It’s been a long few months. What with the recent death of a family member, the usual barrage at work, and trying to raise a family, I think I may be in the early stages of physician burnout. So I’m going to give myself liberty to do something I rarely do. . . I’m gonna complain. Oh yeah, I’m gonna gripe and whine, and cry like a little baby. Just this once. But don’t worry about me.  Because as you read this I’m sitting in a meditative cleansing trance, taking in beautiful scenery, and trust me,  it feels oh so good. So I’ll be back soon, batteries recharged, taking all the things I’m griping about here with a swing in my step and a smile on my face. Continue reading “I’m Tired Of. . .”

Doctors Are Being “Gagged” by Gas Drillers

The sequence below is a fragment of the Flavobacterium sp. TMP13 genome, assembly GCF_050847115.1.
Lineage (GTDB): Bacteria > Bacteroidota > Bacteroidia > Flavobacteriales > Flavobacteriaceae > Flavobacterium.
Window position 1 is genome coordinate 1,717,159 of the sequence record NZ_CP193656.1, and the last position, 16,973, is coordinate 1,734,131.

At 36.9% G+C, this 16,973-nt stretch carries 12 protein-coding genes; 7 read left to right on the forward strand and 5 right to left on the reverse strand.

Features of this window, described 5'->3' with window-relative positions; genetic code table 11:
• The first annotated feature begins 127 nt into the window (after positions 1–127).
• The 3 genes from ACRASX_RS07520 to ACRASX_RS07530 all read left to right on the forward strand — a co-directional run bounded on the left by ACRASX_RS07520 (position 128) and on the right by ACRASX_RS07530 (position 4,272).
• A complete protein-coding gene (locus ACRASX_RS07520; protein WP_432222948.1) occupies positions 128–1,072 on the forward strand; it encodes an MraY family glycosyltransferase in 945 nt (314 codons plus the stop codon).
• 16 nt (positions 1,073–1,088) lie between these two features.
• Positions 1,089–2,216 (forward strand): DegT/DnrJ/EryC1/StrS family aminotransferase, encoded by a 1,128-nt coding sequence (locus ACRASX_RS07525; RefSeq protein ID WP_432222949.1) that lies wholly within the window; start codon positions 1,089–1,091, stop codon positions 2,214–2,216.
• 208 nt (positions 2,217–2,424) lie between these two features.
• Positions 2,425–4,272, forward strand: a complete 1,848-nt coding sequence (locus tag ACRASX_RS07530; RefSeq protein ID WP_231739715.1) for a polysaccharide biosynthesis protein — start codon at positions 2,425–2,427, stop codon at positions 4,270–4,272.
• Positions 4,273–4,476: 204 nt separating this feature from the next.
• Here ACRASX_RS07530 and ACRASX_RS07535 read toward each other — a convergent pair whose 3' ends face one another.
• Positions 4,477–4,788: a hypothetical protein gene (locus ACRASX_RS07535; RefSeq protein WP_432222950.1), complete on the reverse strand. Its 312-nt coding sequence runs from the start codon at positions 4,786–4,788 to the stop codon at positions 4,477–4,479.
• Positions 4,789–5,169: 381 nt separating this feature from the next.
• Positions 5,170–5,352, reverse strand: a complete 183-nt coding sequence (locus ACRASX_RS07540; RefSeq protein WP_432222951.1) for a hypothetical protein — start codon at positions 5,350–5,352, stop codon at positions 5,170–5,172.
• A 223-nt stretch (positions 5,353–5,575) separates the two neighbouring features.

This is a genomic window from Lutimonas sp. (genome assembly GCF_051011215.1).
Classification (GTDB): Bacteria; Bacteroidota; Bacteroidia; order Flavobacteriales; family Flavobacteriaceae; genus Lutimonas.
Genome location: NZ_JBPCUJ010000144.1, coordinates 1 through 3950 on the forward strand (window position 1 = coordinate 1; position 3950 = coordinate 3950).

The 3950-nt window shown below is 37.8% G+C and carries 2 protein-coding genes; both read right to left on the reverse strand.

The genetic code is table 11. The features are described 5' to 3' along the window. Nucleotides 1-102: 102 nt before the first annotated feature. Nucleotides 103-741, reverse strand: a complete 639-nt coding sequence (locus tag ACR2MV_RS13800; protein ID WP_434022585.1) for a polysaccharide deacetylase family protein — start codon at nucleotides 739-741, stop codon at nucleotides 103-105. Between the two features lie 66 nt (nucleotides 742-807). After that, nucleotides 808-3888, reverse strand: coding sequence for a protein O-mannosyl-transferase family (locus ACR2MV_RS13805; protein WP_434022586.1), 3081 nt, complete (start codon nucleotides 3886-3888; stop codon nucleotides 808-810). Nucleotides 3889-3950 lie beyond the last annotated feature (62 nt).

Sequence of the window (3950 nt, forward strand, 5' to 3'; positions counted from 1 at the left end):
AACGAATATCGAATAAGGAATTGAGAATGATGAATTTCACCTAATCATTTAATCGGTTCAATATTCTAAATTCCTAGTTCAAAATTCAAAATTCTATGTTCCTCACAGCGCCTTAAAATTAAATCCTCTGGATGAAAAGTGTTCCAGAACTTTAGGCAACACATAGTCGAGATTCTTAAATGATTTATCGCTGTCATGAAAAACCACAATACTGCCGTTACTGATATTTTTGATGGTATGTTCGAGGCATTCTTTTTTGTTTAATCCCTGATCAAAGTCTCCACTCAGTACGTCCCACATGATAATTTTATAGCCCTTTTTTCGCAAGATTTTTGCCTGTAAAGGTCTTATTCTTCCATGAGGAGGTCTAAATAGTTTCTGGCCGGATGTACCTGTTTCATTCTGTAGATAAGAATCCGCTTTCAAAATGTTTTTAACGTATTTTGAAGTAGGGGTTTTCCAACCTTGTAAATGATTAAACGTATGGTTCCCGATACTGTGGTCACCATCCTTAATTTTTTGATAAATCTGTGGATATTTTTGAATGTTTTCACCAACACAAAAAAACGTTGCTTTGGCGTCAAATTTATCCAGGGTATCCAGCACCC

First of all, let’s all agree on two things. First, that energy independence is good for our country. Second that clean drinking water is also good for the country. The development of America’s huge stores of natural gas, have given us a remarkable opportunity to accomplish the former. In particular, the process of “fracking” has made it possible to increasingly tap those huge natural gas stores.  Natural gas sits in rock formations, but releasing it is much more complicated than simply drilling a well and pumping it out. In order to tap the gas, it first has to be liberated from its rocky confines, after which it takes the path of least resistance, in this case is up a gas well. The technique of releasing natural gas from rock  formations is known of hydraulic fracturing or “fracking”. The process involves drilling down thousands of feet to create a well. Huge quantities of water, often a million gallons or more, are forced into the well. This opens fractures in the rock and allows the natural gas to escape. The water that was pumped into the well is a proprietary mixture that contains various agents which are potentially hazardous to humans. Only a fraction of the fluid is recovered, much of it stays in the well and is dispersed into the depths, (hopefully) never to be seen again.